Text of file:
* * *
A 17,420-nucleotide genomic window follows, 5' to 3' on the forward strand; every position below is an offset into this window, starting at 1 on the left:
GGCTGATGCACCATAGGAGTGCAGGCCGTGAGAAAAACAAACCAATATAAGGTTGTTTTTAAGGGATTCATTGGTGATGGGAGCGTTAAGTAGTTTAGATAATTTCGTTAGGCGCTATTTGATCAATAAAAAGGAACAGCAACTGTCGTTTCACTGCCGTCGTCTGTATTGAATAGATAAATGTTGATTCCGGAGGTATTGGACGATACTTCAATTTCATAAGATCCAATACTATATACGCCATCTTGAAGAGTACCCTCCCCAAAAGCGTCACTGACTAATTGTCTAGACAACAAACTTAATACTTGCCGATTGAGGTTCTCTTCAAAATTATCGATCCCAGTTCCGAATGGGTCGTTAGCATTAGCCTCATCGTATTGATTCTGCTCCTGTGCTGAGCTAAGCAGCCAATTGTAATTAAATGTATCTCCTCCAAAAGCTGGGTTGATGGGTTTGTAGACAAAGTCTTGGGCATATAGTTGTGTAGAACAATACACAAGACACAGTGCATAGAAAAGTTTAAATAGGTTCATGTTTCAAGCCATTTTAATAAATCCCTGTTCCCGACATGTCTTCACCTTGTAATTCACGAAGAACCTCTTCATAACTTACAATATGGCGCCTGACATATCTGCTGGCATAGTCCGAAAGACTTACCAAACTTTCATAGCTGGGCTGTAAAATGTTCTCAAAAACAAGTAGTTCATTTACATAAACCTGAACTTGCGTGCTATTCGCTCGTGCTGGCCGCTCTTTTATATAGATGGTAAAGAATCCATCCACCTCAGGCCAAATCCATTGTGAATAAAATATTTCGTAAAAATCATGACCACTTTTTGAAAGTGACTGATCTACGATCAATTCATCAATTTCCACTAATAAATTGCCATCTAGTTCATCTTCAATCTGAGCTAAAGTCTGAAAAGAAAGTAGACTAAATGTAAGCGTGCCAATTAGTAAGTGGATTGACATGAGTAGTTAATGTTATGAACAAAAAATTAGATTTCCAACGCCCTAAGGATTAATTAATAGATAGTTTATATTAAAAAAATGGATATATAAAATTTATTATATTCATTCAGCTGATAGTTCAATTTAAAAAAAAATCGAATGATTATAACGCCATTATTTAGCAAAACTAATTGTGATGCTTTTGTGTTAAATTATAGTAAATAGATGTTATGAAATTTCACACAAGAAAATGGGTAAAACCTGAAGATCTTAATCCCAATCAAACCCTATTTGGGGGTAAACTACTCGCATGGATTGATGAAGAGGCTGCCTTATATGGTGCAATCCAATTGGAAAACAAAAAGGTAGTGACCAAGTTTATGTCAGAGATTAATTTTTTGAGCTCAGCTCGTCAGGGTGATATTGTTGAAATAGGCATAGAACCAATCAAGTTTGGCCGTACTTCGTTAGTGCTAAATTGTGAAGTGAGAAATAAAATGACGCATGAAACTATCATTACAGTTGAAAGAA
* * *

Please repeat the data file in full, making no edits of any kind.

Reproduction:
A 17,420-nucleotide genomic window follows, 5' to 3' on the forward strand; every position below is an offset into this window, starting at 1 on the left:
GGCTGATGCACCATAGGAGTGCAGGCCGTGAGAAAAACAAACCAATATAAGGTTGTTTTTAAGGGATTCATTGGTGATGGGAGCGTTAAGTAGTTTAGATAATTTCGTTAGGCGCTATTTGATCAATAAAAAGGAACAGCAACTGTCGTTTCACTGCCGTCGTCTGTATTGAATAGATAAATGTTGATTCCGGAGGTATTGGACGATACTTCAATTTCATAAGATCCAATACTATATACGCCATCTTGAAGAGTACCCTCCCCAAAAGCGTCACTGACTAATTGTCTAGACAACAAACTTAATACTTGCCGATTGAGGTTCTCTTCAAAATTATCGATCCCAGTTCCGAATGGGTCGTTAGCATTAGCCTCATCGTATTGATTCTGCTCCTGTGCTGAGCTAAGCAGCCAATTGTAATTAAATGTATCTCCTCCAAAAGCTGGGTTGATGGGTTTGTAGACAAAGTCTTGGGCATATAGTTGTGTAGAACAATACACAAGACACAGTGCATAGAAAAGTTTAAATAGGTTCATGTTTCAAGCCATTTTAATAAATCCCTGTTCCCGACATGTCTTCACCTTGTAATTCACGAAGAACCTCTTCATAACTTACAATATGGCGCCTGACATATCTGCTGGCATAGTCCGAAAGACTTACCAAACTTTCATAGCTGGGCTGTAAAATGTTCTCAAAAACAAGTAGTTCATTTACATAAACCTGAACTTGCGTGCTATTCGCTCGTGCTGGCCGCTCTTTTATATAGATGGTAAAGAATCCATCCACCTCAGGCCAAATCCATTGTGAATAAAATATTTCGTAAAAATCATGACCACTTTTTGAAAGTGACTGATCTACGATCAATTCATCAATTTCCACTAATAAATTGCCATCTAGTTCATCTTCAATCTGAGCTAAAGTCTGAAAAGAAAGTAGACTAAATGTAAGCGTGCCAATTAGTAAGTGGATTGACATGAGTAGTTAATGTTATGAACAAAAAATTAGATTTCCAACGCCCTAAGGATTAATTAATAGATAGTTTATATTAAAAAAATGGATATATAAAATTTATTATATTCATTCAGCTGATAGTTCAATTTAAAAAAAAATCGAATGATTATAACGCCATTATTTAGCAAAACTAATTGTGATGCTTTTGTGTTAAATTATAGTAAATAGATGTTATGAAATTTCACACAAGAAAATGGGTAAAACCTGAAGATCTTAATCCCAATCAAACCCTATTTGGGGGTAAACTACTCGCATGGATTGATGAAGAGGCTGCCTTATATGGTGCAATCCAATTGGAAAACAAAAAGGTAGTGACCAAGTTTATGTCAGAGATTAATTTTTTGAGCTCAGCTCGTCAGGGTGATATTGTTGAAATAGGCATAGAACCAATCAAGTTTGGCCGTACTTCGTTAGTGCTAAATTGTGAAGTGAGAAATAAAATGACGCATGAAACTATCATTACAGTTGAAAGAA